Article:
Eden Benchmarks
Exploring the cultural landscape in East Cumbria
The Discover Eden Project

EDEN! Till now thy beauty had I viewed
By glimpses only, and confess with shame
That verse of mine, whate’er its varying mood,
Repeats but once the sound of thy sweet name:
Yet fetched from Paradise that honour came...”
William Wordsworth

Photo from The Discover Eden Project by David Nightingale
Photo by David Nightingale

During the last four years of my time with ECCP I worked in partnership with the Eden Rivers Trust on a project called Discover Eden, funded by the Heritage Lottery Fund.  My part of it was to promote recreational access in the River Eden’s catchment region and raise public awareness of the river and its tributaries and the urgent conservation issues involved in their management in the context of a cultural landscape.

I produced a set of walk guide booklets, which provide directions and information relating to eleven routes at Mallerstang, Ravenstonedale, Kirkby Stephen, Brough, Crosby Ravensworth, Shap, Appleby, Brougham, Little Salkeld, Wetheral and Gelt Woods.  A further three are available relating to the area around Carlisle.  These are available in Tourist Information Centres.  Extensive improvements were carried out along the routes, including major restoration work on the Nine Standards near Kirkby Stephen and reinstatement of a redundant section of road to provide a safe route for pedestrians to the Countess’ Pillar near Brougham.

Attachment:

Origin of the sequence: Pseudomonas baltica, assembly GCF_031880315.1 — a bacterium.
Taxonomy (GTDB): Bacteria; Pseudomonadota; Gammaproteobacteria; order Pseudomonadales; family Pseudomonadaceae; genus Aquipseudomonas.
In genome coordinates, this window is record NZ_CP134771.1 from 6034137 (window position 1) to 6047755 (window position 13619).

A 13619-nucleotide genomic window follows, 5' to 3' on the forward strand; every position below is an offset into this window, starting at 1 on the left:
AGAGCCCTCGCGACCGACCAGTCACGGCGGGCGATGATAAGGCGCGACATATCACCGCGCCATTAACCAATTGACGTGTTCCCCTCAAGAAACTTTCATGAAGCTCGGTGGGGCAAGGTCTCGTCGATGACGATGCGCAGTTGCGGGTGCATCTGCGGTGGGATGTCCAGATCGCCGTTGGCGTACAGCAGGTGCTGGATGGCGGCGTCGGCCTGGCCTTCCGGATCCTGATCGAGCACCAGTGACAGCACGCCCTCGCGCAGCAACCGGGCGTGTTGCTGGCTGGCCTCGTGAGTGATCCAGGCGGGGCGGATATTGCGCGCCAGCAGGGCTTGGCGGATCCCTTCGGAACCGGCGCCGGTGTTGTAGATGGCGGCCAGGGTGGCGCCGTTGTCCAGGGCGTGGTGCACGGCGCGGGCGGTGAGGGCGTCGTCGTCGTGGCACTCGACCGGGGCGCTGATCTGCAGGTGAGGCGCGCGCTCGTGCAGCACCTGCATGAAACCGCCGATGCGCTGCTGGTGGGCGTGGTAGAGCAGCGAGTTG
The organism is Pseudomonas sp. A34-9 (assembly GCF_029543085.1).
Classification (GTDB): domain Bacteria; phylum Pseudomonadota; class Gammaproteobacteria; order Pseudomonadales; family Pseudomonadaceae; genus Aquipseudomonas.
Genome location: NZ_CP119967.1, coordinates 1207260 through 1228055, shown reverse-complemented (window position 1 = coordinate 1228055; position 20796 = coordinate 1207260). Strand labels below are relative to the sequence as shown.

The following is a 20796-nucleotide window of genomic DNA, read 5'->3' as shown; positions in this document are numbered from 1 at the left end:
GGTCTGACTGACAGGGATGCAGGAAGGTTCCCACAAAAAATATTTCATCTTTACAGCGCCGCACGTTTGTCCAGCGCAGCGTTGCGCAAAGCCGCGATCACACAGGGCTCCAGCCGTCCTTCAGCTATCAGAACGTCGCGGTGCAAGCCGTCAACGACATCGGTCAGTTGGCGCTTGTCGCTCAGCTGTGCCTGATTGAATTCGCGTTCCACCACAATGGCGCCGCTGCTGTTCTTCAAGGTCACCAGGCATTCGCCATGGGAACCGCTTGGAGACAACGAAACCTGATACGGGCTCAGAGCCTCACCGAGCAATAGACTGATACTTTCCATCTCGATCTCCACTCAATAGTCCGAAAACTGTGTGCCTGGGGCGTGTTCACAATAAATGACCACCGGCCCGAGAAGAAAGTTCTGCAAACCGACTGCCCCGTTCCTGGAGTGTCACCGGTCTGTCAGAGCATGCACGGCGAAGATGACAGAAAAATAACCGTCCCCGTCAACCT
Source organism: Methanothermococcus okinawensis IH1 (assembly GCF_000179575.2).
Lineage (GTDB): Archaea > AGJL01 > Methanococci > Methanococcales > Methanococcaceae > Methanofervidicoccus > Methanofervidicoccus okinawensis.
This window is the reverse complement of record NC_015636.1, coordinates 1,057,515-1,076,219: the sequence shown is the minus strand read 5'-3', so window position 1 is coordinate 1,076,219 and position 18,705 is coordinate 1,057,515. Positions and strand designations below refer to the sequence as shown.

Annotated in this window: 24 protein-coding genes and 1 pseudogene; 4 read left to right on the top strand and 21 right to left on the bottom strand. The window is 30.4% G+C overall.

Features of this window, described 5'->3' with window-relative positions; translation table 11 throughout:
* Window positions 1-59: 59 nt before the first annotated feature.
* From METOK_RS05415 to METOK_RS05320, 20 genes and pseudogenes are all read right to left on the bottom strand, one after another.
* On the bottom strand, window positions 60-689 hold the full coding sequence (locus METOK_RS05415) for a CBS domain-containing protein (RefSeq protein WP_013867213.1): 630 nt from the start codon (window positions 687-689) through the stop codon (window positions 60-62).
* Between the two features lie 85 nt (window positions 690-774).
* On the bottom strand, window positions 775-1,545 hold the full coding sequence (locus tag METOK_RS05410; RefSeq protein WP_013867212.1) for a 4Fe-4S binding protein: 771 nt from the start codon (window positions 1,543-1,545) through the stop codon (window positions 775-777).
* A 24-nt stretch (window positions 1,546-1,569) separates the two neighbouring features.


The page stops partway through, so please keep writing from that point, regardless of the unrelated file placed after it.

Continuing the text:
A series of small bronze panels, etched with motifs by the artist Pip Hall, depicting different aspects of human and natural heritage were fixed to posts and installed at intervals along the routes.  Rubbings taken from six panels on each route, using paper and crayons eventually made a collection of 84 images.  Sadly many of the panels have since been removed and stolen.

Photo from The Discover Eden Project by Val Corbett
Photo by Val Corbett

In April 2006, I also produced a 68 page magazine supplement with Cumbria Life magazine, entitled Eden, An Accessible Paradise, featuring writers and image makers living in the area whose work is inspired by its landscape. Keith Richardson was editor of Cumbria Life Magazine then and gave me enormous help and encouragement. He has since retired to write his award winning books full time and runs his own publishing company ‘River Greta Writer’.

This led on to a book called An Accessible Paradise, an anthology of poetry and prose, with lino-print images by Pip Hall.  The book is still available and can be obtained from the Green Spaces Department at Carlisle City Council.

The more we all learn how to read the landscape the more we gain a better understanding of our accessible Eden Valley paradise, and the imperative of conserving a wider diversity of wildlife habitats, the more chance there will be that we can stop it becoming a paradise lost.